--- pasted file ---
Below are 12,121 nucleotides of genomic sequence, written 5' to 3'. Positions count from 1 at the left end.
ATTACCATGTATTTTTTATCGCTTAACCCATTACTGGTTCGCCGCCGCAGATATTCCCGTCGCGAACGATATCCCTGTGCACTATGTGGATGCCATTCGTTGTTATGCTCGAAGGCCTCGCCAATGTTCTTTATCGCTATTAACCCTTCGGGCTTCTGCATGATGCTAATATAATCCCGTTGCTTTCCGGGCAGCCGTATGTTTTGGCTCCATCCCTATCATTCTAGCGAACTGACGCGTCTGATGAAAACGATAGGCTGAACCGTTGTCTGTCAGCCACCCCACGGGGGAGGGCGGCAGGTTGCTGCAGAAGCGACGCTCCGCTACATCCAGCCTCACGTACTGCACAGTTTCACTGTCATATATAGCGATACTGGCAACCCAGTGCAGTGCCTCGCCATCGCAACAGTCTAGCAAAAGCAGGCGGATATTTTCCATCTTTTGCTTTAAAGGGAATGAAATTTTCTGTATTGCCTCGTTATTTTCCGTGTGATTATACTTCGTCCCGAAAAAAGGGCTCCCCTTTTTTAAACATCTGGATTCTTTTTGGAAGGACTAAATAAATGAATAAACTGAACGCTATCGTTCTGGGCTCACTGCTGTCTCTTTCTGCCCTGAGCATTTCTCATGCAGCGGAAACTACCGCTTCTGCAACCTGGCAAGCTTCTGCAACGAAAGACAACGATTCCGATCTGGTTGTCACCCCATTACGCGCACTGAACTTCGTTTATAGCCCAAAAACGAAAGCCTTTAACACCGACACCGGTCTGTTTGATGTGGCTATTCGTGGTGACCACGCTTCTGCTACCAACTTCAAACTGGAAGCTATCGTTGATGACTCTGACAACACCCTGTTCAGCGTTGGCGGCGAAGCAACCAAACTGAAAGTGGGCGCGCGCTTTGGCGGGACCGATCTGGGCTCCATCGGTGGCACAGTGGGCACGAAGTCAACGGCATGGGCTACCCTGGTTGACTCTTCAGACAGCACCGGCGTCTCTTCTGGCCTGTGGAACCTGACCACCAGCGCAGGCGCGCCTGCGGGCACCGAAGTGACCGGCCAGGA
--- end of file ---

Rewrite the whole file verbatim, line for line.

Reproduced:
Below are 12,121 nucleotides of genomic sequence, written 5' to 3'. Positions count from 1 at the left end.
ATTACCATGTATTTTTTATCGCTTAACCCATTACTGGTTCGCCGCCGCAGATATTCCCGTCGCGAACGATATCCCTGTGCACTATGTGGATGCCATTCGTTGTTATGCTCGAAGGCCTCGCCAATGTTCTTTATCGCTATTAACCCTTCGGGCTTCTGCATGATGCTAATATAATCCCGTTGCTTTCCGGGCAGCCGTATGTTTTGGCTCCATCCCTATCATTCTAGCGAACTGACGCGTCTGATGAAAACGATAGGCTGAACCGTTGTCTGTCAGCCACCCCACGGGGGAGGGCGGCAGGTTGCTGCAGAAGCGACGCTCCGCTACATCCAGCCTCACGTACTGCACAGTTTCACTGTCATATATAGCGATACTGGCAACCCAGTGCAGTGCCTCGCCATCGCAACAGTCTAGCAAAAGCAGGCGGATATTTTCCATCTTTTGCTTTAAAGGGAATGAAATTTTCTGTATTGCCTCGTTATTTTCCGTGTGATTATACTTCGTCCCGAAAAAAGGGCTCCCCTTTTTTAAACATCTGGATTCTTTTTGGAAGGACTAAATAAATGAATAAACTGAACGCTATCGTTCTGGGCTCACTGCTGTCTCTTTCTGCCCTGAGCATTTCTCATGCAGCGGAAACTACCGCTTCTGCAACCTGGCAAGCTTCTGCAACGAAAGACAACGATTCCGATCTGGTTGTCACCCCATTACGCGCACTGAACTTCGTTTATAGCCCAAAAACGAAAGCCTTTAACACCGACACCGGTCTGTTTGATGTGGCTATTCGTGGTGACCACGCTTCTGCTACCAACTTCAAACTGGAAGCTATCGTTGATGACTCTGACAACACCCTGTTCAGCGTTGGCGGCGAAGCAACCAAACTGAAAGTGGGCGCGCGCTTTGGCGGGACCGATCTGGGCTCCATCGGTGGCACAGTGGGCACGAAGTCAACGGCATGGGCTACCCTGGTTGACTCTTCAGACAGCACCGGCGTCTCTTCTGGCCTGTGGAACCTGACCACCAGCGCAGGCGCGCCTGCGGGCACCGAAGTGACCGGCCAGGA